This week at Mawson we celebrated the shortening days by enjoying the Aurora’s and clear night sky’s through some astrophotography. We conducted a station search and Josh wrote our first Thanks for… article

Station search

This week’s training was all about the station search.

The station search is part of search and rescue training but focused on the immediate station environment. There are lots and lots of buildings, storage containers and vehicles on a station, a surprising number of places that you could accidentally lock yourself in or be stuck with a sprained ankle. Although we all carry radios, the whole team is fairly aware of making sure they see or speak to each other regularly during the day.

If we haven’t seen each other for a few hours and can’t get a response on the radio then a station search is the quickest way to locate each other.

The station is divided into several search zones and teams of two are allocated a specific area to search. Each zone area can include four to five buildings plus vehicles, storage containers and large areas of rock. Running through the list as a desktop refresher, there are so many hidden areas that a lot of us didn’t even know about. Basements in the workshop, roof spaces in the red shed, explosive caches — don’t worry we won’t search in there.

Early on the day of the search, Tony D (field training officer) can be seen cruising around the station on the quad bike planting clues that search teams have to find and report. After lunch, the search began — we were looking for ‘Ralph’ (the station’s imaginary friend), who hadn’t arrived for lunch. We split into pairs and everyone headed off to their individual search zones. It was only 15 minutes into the exercise and the first clue was located by Janelle and Jose in the library. Cal and Craig returned with frozen beards and red faces from searching down near the wharf and fuel farm. Josh and Gav lost their piece of paper that listed where to search and ended up doing two zones instead of one.

After an hour and a half, the station had been searched and we were all pretty happy that we knew what to do if we had to look for each other. We even found a few new areas of the station — I mean who knew we had a spray paint bay or that we had a building called budgie!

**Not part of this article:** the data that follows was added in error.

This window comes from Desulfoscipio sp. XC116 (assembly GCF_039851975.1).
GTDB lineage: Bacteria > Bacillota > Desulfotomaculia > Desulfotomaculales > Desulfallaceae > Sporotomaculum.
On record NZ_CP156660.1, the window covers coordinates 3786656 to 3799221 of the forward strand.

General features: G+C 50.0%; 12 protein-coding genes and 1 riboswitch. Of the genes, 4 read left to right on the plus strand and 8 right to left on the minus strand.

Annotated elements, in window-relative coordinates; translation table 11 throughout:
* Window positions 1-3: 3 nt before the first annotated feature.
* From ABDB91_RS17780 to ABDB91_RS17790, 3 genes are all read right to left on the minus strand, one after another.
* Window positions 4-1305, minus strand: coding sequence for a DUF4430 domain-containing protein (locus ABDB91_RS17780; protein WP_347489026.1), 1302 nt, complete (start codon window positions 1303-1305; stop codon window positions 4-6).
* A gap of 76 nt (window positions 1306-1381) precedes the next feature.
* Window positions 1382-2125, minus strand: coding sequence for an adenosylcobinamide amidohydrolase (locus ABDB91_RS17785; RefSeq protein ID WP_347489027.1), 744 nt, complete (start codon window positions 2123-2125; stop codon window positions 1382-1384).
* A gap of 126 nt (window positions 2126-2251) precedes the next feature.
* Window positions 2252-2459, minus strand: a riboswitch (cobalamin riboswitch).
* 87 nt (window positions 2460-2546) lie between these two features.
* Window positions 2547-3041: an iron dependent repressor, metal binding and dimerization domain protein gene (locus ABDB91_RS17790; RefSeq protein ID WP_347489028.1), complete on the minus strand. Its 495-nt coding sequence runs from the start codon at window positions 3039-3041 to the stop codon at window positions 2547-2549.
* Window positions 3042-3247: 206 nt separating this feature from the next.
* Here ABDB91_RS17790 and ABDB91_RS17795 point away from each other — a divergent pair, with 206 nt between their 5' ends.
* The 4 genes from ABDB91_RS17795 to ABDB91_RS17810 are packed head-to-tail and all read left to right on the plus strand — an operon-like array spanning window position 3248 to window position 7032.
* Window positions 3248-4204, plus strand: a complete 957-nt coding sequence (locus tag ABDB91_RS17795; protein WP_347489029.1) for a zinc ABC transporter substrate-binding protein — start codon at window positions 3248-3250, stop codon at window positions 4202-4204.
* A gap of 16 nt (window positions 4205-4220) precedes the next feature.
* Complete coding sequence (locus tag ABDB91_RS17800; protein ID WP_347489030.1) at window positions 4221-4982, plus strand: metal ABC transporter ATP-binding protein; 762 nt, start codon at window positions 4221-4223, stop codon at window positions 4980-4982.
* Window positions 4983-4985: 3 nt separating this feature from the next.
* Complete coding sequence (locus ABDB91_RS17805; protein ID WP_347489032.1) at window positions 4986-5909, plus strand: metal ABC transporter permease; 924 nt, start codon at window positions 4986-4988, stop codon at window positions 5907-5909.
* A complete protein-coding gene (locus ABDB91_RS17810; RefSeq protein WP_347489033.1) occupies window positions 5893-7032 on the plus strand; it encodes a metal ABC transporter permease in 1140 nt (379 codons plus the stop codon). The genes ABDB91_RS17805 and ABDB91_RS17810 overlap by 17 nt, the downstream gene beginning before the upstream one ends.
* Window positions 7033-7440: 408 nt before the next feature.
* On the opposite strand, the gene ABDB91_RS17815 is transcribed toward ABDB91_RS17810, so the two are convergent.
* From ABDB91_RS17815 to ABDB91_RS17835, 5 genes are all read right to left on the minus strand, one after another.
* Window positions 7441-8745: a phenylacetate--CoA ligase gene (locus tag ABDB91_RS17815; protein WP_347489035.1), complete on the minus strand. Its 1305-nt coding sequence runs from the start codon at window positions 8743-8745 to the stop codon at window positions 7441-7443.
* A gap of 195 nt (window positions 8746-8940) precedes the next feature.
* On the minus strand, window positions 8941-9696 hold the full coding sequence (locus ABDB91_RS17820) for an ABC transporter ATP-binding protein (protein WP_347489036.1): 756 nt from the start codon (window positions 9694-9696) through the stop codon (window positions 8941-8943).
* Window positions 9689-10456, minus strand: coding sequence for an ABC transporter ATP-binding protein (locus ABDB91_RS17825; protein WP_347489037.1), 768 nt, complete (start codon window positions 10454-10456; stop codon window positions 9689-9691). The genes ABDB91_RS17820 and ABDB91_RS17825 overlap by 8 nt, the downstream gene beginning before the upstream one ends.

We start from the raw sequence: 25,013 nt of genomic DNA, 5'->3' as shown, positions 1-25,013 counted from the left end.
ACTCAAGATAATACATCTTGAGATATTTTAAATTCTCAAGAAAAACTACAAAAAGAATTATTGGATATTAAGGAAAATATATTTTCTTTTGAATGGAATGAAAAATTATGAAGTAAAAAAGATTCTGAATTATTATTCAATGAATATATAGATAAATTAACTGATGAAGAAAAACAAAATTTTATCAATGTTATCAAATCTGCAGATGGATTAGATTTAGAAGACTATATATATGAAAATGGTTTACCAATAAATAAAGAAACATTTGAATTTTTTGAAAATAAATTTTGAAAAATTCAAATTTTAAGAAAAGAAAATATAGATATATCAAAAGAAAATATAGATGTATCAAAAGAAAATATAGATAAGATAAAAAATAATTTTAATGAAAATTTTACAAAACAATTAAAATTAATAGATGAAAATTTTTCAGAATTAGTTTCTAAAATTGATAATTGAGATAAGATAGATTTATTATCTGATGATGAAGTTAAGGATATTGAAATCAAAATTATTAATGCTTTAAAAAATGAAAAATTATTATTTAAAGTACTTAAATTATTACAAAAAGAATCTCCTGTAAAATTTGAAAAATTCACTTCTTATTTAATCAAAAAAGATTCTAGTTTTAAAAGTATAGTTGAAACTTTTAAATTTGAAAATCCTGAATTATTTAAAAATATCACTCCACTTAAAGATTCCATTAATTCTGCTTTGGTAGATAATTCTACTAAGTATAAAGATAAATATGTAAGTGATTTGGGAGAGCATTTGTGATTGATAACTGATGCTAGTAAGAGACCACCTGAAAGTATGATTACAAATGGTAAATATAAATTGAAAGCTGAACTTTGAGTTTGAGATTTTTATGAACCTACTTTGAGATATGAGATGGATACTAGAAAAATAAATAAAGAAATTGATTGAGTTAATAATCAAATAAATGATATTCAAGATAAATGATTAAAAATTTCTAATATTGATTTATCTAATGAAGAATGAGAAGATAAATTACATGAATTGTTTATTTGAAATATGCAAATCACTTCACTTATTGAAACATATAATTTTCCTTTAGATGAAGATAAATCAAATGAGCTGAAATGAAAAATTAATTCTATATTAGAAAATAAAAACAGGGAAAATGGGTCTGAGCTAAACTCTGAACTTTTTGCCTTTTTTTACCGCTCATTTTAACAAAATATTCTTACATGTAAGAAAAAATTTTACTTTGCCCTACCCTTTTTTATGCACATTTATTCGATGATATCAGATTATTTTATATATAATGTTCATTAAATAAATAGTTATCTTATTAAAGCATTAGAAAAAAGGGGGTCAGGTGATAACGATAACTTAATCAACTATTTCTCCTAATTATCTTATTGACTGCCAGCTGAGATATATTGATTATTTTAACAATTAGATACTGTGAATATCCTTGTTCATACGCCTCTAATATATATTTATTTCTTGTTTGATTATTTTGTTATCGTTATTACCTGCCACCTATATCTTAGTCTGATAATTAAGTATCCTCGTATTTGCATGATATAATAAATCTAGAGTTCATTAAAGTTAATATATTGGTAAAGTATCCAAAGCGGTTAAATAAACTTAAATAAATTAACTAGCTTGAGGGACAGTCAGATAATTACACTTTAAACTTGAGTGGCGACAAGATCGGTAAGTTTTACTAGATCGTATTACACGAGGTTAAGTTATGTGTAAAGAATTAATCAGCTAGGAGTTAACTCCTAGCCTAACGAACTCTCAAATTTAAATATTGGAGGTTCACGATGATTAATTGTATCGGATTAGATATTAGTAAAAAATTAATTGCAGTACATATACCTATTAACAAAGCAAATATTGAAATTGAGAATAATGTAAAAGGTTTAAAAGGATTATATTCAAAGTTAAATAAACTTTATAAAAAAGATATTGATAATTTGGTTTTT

Photos of the week

Thanks for…

This week we say Thanks to Davis station, firstly for the gift of their winter cheese supply during resupply (a story for another time) and secondly for Craig, the expo that we stole.

Craig is the Mawson Senior Diesel Fitter otherwise know as the SMS. He was a late entry to our winter team and transferred to us from Davis station were he spent the summer.

Professionally the diesel mechanics (diesos) are essential to keep the station running. Without them we would have no generators and that would mean no electricity or heat. They also keep all the station vehicles in tip-top shape,we have a huge variety of machinery here including Hägglunds, cranes, loaders, utes and outboard engines. They have to be able to maintain all these different motors along with the station powerhouse — it’s a big job and one they do really well.

Personally, one of Craig’s greatest contributions to the team has been his ability at darts — he has been elected darts team captain by the rest of the crew. Captain Craig takes time and patience each evening to train those of us who do not possess his level of skill. He also keeps the laughter up at healthy level on station entertaining us with his Elton John impersonations.

Craig has made the chef’s life pretty easy here at Mawson as well — he has a really simple diet. He basically is carnivorous living primarily on meat except on Sundays when he gets all his sustenance from toasted cheese sandwiches. When asked what vegetarian food he enjoyed his reply was simple: “Cow.”

Like the rest of us, Craig’s having a great time here enjoying work, station life and the beautiful surroundings. But of course missing his family a fair bit as we all do. He is a strong family and man since we have been, here he has proudly displayed his family coat of arms on the door of room 11 which is his bedroom.